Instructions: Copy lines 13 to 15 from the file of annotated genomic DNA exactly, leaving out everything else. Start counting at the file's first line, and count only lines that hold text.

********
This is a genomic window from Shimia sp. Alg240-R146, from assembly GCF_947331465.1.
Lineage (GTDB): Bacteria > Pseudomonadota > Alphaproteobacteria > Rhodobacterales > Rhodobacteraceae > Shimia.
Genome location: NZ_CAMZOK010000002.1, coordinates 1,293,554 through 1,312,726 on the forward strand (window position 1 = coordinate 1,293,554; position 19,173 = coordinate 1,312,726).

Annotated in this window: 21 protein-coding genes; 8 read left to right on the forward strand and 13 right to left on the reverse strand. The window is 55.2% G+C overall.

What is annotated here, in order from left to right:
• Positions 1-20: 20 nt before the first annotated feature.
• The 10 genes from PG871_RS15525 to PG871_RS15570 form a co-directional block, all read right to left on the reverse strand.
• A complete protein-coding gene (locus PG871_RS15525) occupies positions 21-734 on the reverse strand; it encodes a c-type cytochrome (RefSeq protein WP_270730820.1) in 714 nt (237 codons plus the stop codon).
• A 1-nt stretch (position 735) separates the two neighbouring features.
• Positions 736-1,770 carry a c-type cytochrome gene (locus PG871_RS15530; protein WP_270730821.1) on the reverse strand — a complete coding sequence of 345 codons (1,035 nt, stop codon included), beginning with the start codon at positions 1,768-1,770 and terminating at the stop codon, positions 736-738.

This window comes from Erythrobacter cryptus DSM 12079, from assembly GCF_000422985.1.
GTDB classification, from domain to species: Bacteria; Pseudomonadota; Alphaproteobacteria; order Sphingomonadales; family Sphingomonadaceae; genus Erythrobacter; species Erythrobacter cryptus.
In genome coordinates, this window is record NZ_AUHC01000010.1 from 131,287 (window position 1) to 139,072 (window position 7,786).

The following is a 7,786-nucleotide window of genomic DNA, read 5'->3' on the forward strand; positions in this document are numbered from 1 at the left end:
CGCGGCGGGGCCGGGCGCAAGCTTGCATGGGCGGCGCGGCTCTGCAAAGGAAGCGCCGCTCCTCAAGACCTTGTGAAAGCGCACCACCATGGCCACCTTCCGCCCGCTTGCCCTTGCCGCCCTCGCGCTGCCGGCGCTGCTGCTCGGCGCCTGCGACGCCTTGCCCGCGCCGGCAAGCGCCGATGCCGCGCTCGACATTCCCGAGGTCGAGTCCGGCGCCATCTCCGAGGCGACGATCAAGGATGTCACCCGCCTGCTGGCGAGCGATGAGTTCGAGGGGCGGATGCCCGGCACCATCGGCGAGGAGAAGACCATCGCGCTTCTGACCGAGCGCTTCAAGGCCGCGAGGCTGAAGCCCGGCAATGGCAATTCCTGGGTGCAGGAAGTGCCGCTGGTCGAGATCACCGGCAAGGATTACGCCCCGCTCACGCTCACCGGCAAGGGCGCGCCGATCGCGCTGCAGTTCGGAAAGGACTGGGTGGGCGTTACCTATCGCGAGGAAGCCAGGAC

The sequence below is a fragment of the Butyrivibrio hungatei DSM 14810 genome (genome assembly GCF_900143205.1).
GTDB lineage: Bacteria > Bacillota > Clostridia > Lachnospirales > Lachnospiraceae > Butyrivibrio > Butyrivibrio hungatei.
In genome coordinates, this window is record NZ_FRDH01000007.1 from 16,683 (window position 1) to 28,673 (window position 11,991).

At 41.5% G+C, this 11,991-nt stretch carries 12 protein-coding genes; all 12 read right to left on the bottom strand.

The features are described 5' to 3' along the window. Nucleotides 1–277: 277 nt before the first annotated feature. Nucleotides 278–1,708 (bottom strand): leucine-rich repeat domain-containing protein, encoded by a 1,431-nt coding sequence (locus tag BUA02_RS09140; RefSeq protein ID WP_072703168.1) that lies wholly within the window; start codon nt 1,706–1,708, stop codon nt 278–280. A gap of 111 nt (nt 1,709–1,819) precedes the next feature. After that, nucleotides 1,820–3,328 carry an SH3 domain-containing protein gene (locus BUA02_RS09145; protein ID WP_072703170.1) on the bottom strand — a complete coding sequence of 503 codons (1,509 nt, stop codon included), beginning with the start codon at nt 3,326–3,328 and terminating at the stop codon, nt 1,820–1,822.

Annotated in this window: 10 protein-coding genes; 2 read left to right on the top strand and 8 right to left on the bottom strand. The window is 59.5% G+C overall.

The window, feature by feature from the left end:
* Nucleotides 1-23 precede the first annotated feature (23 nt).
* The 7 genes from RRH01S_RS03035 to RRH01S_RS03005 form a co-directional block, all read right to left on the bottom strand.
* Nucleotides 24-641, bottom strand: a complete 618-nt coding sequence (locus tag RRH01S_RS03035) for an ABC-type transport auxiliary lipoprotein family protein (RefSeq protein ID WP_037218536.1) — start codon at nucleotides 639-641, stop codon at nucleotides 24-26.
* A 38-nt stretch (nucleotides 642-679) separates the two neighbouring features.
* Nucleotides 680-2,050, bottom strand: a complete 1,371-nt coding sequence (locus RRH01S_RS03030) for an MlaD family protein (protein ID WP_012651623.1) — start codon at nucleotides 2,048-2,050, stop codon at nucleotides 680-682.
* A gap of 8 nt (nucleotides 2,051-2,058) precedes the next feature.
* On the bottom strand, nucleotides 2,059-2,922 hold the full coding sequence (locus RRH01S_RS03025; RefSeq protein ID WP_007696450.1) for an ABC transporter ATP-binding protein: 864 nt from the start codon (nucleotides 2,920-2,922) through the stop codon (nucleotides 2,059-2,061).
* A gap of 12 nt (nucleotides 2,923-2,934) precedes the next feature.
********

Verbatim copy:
In genome coordinates, this window is record NZ_AUHC01000010.1 from 131,287 (window position 1) to 139,072 (window position 7,786).

The following is a 7,786-nucleotide window of genomic DNA, read 5'->3' on the forward strand; positions in this document are numbered from 1 at the left end:
CGCGGCGGGGCCGGGCGCAAGCTTGCATGGGCGGCGCGGCTCTGCAAAGGAAGCGCCGCTCCTCAAGACCTTGTGAAAGCGCACCACCATGGCCACCTTCCGCCCGCTTGCCCTTGCCGCCCTCGCGCTGCCGGCGCTGCTGCTCGGCGCCTGCGACGCCTTGCCCGCGCCGGCAAGCGCCGATGCCGCGCTCGACATTCCCGAGGTCGAGTCCGGCGCCATCTCCGAGGCGACGATCAAGGATGTCACCCGCCTGCTGGCGAGCGATGAGTTCGAGGGGCGGATGCCCGGCACCATCGGCGAGGAGAAGACCATCGCGCTTCTGACCGAGCGCTTCAAGGCCGCGAGGCTGAAGCCCGGCAATGGCAATTCCTGGGTGCAGGAAGTGCCGCTGGTCGAGATCACCGGCAAGGATTACGCCCCGCTCACGCTCACCGGCAAGGGCGCGCCGATCGCGCTGCAGTTCGGAAAGGACTGGGTGGGCGTTACCTATCGCGAGGAAGCCAGGAC